Building a nonprofit organization where all meals, accommodations, and programs activities are provided free of charge is not an easy feat. Brad encountered “too many obstacles to recount” when he founded the organization and many people around him did not think it was possible. He was a self-titled “broke kayaker with no college education” fighting to create an organization that did not make money, craft a business plan to define a mission and vision that would attract patients and investors, as well as, convince doctors that the program was safe and beneficial to allow their patients to participate in.

But knowing firsthand the needs of his aunt and so many others were going unmet, he persevered. In 2013, First Descents raised over $2 millions to fund 36 programs in 13 states and two countries (Indonesia and Chile) for 414 participants.

In 2014, Brad transitioned from Executive Director to more of an advisory role so that he can put more time and energy into attending the programs and doing the outreach that invigorates him. He does not have a typical day working with First Descents, and hopes to never know what that means. Right now he is taking care of his ailing mother and supporting his father who is her caretaker. “This has given me a new and profound understanding of what our participants and their families go through,” said Brad. He also tries to start his day outside in Montana; outdoor adventure helps to fuel his work and reestablishes what First Descents is all about.

First Descents is one organization benefiting from the sales of NY Times Bestseller Do the KIND Thing, a handbook for social entrepreneurs by Daniel Lubetzky, Founder and CEO of KIND Snacks. Prior to the book hitting shelves, KIND set out to identify individuals who have gone above and beyond for kindness. Brad’s selfless determination to share the experience of a first descent and empower cancer patients to redefine their relationship with their body and life caused him to stand out.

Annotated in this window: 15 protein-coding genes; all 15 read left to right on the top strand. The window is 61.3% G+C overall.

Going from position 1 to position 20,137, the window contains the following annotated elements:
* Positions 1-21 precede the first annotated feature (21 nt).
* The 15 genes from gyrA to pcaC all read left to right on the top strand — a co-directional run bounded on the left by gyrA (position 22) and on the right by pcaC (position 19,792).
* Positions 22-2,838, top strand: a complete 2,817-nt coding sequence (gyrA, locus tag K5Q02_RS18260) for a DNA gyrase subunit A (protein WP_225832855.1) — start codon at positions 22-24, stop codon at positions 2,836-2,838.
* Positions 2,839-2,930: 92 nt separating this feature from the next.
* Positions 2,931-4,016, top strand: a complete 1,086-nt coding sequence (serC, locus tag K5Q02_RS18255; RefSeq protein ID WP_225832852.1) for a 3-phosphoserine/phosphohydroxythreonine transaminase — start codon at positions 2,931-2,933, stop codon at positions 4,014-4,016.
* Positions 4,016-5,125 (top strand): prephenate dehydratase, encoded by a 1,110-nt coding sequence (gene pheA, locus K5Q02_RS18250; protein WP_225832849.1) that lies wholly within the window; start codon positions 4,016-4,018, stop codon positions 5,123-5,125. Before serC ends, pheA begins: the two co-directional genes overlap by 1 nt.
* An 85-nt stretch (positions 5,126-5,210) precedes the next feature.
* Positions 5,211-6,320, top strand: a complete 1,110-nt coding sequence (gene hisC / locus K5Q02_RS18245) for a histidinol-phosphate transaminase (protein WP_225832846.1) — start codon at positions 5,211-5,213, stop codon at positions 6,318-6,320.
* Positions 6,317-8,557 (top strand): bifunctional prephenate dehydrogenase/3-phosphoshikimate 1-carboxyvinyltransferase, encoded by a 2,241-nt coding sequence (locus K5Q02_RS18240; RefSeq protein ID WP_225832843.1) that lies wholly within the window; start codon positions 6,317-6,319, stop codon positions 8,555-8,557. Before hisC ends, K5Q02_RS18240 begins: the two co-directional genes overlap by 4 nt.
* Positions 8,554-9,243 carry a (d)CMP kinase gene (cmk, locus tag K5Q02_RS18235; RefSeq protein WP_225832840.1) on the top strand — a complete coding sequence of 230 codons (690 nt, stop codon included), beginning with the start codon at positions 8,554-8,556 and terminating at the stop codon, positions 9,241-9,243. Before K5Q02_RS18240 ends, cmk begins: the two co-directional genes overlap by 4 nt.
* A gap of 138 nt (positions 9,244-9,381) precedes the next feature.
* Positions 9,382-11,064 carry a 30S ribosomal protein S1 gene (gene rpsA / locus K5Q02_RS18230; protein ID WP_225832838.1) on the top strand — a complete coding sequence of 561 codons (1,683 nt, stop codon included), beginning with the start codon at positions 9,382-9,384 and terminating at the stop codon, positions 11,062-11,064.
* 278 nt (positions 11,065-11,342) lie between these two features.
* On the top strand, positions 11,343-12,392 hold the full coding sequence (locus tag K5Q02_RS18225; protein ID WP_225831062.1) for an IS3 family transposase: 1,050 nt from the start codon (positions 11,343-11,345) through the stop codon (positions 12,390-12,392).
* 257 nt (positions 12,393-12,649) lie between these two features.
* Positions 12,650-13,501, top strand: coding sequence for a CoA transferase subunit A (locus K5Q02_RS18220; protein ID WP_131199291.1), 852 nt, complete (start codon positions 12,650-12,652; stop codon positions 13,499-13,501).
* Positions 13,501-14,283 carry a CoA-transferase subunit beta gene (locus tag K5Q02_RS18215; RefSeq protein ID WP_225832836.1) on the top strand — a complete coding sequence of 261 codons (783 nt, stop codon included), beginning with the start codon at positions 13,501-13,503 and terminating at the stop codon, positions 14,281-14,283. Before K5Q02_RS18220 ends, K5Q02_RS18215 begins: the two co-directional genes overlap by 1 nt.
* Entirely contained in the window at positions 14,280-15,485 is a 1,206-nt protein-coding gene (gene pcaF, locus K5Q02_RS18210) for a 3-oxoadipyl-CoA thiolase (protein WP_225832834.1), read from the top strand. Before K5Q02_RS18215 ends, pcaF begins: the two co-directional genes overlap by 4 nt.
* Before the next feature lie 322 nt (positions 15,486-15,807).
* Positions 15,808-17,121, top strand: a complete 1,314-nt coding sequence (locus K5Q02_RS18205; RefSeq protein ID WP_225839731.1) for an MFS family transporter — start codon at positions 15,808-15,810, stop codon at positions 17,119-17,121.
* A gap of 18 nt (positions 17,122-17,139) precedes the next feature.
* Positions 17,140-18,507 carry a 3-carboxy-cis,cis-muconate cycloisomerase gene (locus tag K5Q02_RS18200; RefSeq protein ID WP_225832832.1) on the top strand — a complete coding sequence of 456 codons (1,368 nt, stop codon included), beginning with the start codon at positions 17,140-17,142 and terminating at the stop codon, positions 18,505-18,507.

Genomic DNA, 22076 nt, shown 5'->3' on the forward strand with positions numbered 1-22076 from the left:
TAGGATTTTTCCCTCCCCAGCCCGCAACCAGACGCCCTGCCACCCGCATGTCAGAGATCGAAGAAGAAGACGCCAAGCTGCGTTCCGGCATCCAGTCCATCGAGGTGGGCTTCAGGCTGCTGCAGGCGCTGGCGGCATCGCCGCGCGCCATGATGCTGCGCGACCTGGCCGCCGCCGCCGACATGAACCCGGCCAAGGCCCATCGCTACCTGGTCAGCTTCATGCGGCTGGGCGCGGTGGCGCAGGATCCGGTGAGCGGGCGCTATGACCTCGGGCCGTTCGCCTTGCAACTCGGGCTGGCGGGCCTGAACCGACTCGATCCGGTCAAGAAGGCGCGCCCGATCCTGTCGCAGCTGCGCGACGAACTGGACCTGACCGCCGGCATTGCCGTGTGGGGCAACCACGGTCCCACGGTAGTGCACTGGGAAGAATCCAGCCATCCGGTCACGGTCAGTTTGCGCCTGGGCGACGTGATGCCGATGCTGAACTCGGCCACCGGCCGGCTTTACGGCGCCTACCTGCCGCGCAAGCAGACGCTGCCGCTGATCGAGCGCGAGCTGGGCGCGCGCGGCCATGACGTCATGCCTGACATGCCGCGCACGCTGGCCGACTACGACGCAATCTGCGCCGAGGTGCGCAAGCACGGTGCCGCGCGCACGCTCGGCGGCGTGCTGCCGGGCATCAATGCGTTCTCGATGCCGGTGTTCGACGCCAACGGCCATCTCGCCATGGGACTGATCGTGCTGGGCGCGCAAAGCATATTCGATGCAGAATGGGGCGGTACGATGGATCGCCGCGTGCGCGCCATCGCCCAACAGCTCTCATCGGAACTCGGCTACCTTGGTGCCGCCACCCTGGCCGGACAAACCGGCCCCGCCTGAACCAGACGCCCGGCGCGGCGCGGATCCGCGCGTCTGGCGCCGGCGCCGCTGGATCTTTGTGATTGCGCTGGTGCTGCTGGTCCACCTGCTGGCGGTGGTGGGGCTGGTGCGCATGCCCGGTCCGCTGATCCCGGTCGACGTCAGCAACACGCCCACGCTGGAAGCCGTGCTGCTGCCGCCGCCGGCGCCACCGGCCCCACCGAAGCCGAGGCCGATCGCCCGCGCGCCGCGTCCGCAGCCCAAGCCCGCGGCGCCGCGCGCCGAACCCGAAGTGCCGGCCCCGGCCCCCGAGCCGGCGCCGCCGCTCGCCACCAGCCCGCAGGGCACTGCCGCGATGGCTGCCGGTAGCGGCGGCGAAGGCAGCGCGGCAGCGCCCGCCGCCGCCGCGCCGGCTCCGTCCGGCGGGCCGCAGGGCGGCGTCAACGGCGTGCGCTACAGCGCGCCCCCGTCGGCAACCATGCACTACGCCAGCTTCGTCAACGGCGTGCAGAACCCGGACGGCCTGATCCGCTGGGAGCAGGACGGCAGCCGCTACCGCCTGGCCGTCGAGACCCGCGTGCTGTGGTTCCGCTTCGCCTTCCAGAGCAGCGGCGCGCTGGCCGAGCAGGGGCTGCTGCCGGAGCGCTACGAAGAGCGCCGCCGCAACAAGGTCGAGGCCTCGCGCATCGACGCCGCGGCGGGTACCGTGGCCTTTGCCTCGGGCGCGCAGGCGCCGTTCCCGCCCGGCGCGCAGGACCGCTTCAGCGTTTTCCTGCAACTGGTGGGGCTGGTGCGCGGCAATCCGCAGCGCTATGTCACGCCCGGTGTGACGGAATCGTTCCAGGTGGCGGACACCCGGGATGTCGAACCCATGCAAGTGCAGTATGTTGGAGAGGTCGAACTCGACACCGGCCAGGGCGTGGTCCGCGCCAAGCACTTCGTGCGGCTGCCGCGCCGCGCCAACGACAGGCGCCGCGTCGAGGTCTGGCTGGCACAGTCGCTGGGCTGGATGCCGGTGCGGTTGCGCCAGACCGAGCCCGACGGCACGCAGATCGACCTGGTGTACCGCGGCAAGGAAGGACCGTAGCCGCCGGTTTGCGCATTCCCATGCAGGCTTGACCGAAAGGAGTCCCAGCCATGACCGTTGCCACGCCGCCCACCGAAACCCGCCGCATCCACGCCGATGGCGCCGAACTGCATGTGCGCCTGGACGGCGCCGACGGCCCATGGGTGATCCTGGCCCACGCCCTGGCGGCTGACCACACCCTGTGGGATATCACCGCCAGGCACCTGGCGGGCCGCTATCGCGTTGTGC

Specifically, the proceeds will support First Descents’ “Tribs” programming. Tribs are community-based groups created to serve and support First Descents alumni and prospective participants at a local level. The KIND team will also be launching a digital campaign in summer 2015 to celebrate the life-changing work that Brad and his team are doing for cancer patients and survivors.

Brad is a testament that passion can fuel your life and become your job. When asked how you can make your passion you livelihood, he said “First thing is first – focus on your passion, seek it every day, get to know it intimately and then listen to it for your purpose and path. Happiness holds the answers, don’t doubt it. Once the answer is presented on what it is you should pursue, don’t waver, give up or slow down! Ignore the naysayers, or better yet, use their negativity as fuel for your positivity. Find your lighthouse – someone you can call on the dark days who will remind you that your idea is a good one and it will materialize. For me, this was my Mom, and First Descents wouldn’t be here were it not for her believing in me when nobody else did.”

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This article is in partnership with KIND Snacks as part of the Do The KIND Thing Campaign.